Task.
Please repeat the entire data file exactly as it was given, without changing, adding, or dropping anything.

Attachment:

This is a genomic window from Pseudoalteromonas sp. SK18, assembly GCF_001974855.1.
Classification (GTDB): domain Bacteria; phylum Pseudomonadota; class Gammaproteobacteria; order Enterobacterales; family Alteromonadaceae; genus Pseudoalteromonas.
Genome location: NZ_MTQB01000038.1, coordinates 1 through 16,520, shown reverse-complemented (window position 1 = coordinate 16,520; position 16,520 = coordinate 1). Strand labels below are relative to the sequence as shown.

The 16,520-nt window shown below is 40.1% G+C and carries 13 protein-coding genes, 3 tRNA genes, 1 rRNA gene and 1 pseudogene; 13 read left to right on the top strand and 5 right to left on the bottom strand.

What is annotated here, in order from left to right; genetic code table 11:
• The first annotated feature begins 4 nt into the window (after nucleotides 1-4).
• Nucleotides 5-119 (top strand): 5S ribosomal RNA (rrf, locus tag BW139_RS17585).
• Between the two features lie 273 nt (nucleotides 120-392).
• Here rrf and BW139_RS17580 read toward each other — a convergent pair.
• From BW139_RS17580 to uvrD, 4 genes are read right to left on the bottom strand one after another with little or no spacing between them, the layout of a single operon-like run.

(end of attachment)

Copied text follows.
This is a genomic window from Pseudoalteromonas sp. SK18, assembly GCF_001974855.1.
Classification (GTDB): domain Bacteria; phylum Pseudomonadota; class Gammaproteobacteria; order Enterobacterales; family Alteromonadaceae; genus Pseudoalteromonas.
Genome location: NZ_MTQB01000038.1, coordinates 1 through 16,520, shown reverse-complemented (window position 1 = coordinate 16,520; position 16,520 = coordinate 1). Strand labels below are relative to the sequence as shown.

The 16,520-nt window shown below is 40.1% G+C and carries 13 protein-coding genes, 3 tRNA genes, 1 rRNA gene and 1 pseudogene; 13 read left to right on the top strand and 5 right to left on the bottom strand.

What is annotated here, in order from left to right; genetic code table 11:
• The first annotated feature begins 4 nt into the window (after nucleotides 1-4).
• Nucleotides 5-119 (top strand): 5S ribosomal RNA (rrf, locus tag BW139_RS17585).
• Between the two features lie 273 nt (nucleotides 120-392).
• Here rrf and BW139_RS17580 read toward each other — a convergent pair.
• From BW139_RS17580 to uvrD, 4 genes are read right to left on the bottom strand one after another with little or no spacing between them, the layout of a single operon-like run.